Painting of the Rep by jerome ferretti

Painting of the Rep by jerome ferretti

Playing our Part Since 1957
The Repertory is recognized for its pioneer efforts in all phases of theatre and its strong community involvement. Born and bred in the heart of Detroit, the Repertory, since its inception, has remained in the theatre vanguard by staunchly advocating interracial casting, creating novel audience development techniques, stressing theatrical relevancy, inventing an array of cultural and educational community services and playing an active role in neighborhood revitalization.

Butler, 2016

The theatre has been guided by the belief that the sense of community is stronger than the forces that splinter and that efforts to preserve unity deserve the same attention and support as the justly cultivated efforts to retain diversity. The implicit goal in all the theatre's efforts is to produce the best possible professional theatre while fighting, by example, the disturbing level of racism that persists.

the man who killed the buddha, 1983

In order to continue the quest to culturally, socially and artistically help to transform our city, our region, and our state into a more civil society and "a more perfect union," the Detroit Repertory is constantly looking for ways to expand its sphere of influence. Otherwise, in the years ahead the Repertory will become a quaint anomaly, a faded vision that came, that saw, then slipped from memory.

While we can be justly proud of the elegant, intimate, cultural and civic force we have become, making a few friends, changing a few minds, winning a few hearts, and providing a few glimpses into a different future, it's not enough. To pass the baton to a new generation of leaders and keep the mission alive, the Repertory must continue to grow physically, artistically and civically and relentlessly help to build bridges across and between all Metropolitan Detroit communities.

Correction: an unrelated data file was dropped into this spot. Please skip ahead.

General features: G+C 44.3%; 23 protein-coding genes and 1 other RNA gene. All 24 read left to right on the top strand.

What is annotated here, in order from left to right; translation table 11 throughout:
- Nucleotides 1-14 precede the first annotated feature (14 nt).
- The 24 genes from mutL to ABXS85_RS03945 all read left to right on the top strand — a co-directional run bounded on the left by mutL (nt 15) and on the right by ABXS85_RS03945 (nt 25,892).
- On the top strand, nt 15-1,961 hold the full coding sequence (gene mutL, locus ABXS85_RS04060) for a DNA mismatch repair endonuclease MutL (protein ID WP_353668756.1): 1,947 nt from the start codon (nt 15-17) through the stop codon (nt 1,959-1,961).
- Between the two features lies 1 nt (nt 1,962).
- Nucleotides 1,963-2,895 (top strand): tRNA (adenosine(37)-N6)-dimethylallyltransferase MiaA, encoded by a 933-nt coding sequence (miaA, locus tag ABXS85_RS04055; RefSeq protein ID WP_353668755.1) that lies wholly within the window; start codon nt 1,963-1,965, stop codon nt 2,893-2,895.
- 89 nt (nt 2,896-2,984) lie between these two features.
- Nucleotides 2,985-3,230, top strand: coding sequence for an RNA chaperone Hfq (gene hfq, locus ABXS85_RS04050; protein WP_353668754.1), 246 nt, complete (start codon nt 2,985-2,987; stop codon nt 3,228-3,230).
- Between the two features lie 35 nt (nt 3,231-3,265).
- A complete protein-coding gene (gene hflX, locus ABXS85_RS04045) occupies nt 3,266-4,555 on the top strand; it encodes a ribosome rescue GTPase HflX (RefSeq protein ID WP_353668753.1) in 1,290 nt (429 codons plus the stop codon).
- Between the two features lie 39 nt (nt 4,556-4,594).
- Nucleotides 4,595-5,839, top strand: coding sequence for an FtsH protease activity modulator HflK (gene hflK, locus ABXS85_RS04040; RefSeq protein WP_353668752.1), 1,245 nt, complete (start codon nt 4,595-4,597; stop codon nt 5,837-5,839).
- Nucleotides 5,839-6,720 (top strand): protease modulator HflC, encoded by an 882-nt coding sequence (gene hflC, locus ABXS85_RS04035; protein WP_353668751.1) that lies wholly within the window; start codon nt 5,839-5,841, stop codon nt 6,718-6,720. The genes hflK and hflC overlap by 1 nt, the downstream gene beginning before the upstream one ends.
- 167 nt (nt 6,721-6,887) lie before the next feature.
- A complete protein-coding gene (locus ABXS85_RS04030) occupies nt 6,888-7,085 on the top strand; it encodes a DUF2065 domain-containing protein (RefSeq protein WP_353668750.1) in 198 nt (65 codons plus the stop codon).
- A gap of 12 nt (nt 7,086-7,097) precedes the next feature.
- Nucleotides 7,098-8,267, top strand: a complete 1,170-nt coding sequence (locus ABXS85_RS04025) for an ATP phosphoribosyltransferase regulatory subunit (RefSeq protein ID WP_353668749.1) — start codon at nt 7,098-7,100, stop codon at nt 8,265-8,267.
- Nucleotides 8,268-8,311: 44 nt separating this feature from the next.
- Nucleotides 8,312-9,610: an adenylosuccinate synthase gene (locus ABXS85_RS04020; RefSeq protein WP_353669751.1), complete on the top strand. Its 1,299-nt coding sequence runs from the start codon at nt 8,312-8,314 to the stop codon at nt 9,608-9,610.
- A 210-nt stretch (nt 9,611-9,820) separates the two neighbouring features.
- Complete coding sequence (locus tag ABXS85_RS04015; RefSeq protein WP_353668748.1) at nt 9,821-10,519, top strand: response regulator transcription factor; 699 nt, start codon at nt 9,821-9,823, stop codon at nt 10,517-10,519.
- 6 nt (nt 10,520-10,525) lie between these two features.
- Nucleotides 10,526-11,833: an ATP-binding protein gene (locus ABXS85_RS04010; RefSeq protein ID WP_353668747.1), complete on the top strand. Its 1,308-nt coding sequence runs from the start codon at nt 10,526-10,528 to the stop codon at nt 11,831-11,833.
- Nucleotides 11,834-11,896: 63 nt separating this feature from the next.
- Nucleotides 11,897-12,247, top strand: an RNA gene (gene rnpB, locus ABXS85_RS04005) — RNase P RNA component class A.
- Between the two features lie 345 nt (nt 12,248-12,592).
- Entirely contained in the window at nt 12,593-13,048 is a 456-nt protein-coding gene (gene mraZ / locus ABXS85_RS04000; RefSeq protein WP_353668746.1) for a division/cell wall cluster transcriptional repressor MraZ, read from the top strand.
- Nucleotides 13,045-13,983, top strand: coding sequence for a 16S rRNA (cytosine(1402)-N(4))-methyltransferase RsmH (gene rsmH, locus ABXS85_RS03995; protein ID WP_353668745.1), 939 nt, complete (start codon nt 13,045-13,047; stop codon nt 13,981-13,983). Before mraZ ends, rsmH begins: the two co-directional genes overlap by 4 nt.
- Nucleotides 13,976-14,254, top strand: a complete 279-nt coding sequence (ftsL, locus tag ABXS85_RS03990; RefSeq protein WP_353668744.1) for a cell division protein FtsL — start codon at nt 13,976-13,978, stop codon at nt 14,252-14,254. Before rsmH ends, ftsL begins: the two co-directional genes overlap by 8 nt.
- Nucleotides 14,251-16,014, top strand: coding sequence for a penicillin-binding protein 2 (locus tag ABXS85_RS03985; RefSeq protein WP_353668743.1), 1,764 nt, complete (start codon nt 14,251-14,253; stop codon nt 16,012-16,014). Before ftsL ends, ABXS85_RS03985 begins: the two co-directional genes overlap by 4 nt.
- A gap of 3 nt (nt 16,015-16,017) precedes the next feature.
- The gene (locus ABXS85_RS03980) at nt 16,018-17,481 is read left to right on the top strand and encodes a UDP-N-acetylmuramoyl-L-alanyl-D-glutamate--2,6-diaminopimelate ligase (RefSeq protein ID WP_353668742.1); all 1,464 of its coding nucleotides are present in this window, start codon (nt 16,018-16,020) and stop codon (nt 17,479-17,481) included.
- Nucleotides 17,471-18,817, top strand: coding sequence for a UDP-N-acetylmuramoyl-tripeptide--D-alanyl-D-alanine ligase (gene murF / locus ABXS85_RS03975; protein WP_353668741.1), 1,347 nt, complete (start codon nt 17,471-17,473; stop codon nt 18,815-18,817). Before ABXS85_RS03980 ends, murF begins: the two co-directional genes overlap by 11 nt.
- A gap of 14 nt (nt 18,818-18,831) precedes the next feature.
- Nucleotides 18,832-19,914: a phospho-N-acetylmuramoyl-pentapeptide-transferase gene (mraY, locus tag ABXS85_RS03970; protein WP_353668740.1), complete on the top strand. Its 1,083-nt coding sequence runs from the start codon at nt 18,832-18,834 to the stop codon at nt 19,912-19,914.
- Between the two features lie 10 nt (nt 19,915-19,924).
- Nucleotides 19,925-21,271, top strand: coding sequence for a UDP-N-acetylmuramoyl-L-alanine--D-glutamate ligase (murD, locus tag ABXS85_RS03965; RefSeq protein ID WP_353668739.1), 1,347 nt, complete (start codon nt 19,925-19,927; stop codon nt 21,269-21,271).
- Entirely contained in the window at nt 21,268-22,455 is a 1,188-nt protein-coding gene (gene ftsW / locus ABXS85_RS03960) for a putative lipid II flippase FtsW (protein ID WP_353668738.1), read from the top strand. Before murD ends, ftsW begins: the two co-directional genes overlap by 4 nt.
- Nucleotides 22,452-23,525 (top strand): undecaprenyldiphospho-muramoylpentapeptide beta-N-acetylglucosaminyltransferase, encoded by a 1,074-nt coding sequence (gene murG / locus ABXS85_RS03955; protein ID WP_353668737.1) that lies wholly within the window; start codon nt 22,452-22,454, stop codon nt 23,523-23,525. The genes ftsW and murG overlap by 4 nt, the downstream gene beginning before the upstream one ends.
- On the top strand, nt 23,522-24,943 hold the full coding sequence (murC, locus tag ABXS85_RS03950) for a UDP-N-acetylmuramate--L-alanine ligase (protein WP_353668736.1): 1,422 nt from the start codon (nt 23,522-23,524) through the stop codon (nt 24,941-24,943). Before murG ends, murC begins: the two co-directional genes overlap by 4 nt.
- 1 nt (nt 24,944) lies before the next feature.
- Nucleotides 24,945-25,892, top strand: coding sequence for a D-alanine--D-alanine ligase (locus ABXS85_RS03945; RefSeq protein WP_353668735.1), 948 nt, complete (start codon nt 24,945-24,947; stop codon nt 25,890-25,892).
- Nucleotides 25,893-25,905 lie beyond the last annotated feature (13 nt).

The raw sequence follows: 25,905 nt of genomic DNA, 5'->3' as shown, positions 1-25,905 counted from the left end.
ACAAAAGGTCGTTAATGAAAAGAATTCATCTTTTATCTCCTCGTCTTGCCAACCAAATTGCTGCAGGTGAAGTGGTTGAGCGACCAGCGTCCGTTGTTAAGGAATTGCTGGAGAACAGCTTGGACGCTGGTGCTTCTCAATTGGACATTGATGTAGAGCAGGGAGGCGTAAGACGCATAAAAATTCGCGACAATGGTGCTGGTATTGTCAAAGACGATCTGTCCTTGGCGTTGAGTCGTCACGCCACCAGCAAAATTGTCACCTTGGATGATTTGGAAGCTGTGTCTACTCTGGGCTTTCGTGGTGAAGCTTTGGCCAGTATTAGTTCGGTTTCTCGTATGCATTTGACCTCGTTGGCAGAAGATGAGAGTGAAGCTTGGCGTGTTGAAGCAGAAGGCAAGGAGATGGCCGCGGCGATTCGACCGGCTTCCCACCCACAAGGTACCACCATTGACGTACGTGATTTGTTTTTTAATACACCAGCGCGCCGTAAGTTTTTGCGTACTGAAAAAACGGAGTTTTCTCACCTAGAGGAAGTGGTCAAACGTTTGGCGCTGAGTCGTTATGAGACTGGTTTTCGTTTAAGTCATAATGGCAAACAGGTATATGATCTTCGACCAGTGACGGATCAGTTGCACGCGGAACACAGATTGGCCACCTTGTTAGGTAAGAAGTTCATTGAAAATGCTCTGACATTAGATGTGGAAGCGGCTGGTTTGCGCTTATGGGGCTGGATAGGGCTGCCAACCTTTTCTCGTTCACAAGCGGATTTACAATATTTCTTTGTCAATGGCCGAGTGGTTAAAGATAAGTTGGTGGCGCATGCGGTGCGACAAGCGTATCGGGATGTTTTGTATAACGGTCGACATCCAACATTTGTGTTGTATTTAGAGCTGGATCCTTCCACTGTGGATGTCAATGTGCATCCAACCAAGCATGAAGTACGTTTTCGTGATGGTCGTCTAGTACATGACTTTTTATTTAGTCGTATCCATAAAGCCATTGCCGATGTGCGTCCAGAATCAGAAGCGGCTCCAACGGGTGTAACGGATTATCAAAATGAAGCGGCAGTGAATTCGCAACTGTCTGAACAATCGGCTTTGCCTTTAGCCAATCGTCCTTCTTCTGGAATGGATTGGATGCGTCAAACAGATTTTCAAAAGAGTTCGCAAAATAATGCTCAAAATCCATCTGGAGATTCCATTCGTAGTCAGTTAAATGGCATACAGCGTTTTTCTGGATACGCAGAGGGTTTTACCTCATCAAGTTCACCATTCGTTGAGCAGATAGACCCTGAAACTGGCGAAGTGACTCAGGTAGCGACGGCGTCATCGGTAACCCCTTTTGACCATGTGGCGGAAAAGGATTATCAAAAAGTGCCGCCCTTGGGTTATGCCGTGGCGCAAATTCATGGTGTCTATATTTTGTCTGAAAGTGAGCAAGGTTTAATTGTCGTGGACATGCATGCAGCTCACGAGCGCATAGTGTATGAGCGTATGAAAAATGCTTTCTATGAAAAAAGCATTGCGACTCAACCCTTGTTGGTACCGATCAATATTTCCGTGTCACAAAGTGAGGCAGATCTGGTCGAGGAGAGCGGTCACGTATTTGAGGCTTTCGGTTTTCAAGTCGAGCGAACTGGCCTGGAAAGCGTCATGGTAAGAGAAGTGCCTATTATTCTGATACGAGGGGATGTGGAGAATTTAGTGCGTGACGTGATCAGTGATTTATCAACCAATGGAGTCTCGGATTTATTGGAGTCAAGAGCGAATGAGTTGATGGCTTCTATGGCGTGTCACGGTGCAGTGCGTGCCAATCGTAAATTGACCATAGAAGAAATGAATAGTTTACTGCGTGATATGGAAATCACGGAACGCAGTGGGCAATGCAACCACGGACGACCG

the Angels of lemnos, 2000

The Facts
The Detroit Repertory Theatre is the oldest alternative professional theatre in Michigan. The theatre produces four major productions each year. Each production runs approximately eight weeks and is performed six times per week. The Repertory gives 180 or more performances a year. Last two seasons the Repertory totaled more than 60,000 admissions.

The Repertory seats 194 and operates under an Actors' Equity Association Small Professional Theatre contract. The Repertory owns its theatre and two other buildings. The two auxiliary buildings house backup facilities which include scene shop, costume shop, design and photographic studios, print shop, and necessary rehearsal and instructional space.

History in Brief
The Detroit Repertory Theatre is one of a handful of neighborhood based professional theatres in this country that still survives. It has become a model of grassroots artistic development and remains in the forefront of race transcendent casting, casting without regard to ethnicity (unless germane to the play) and when possible, gender.

The Fisherman and his wife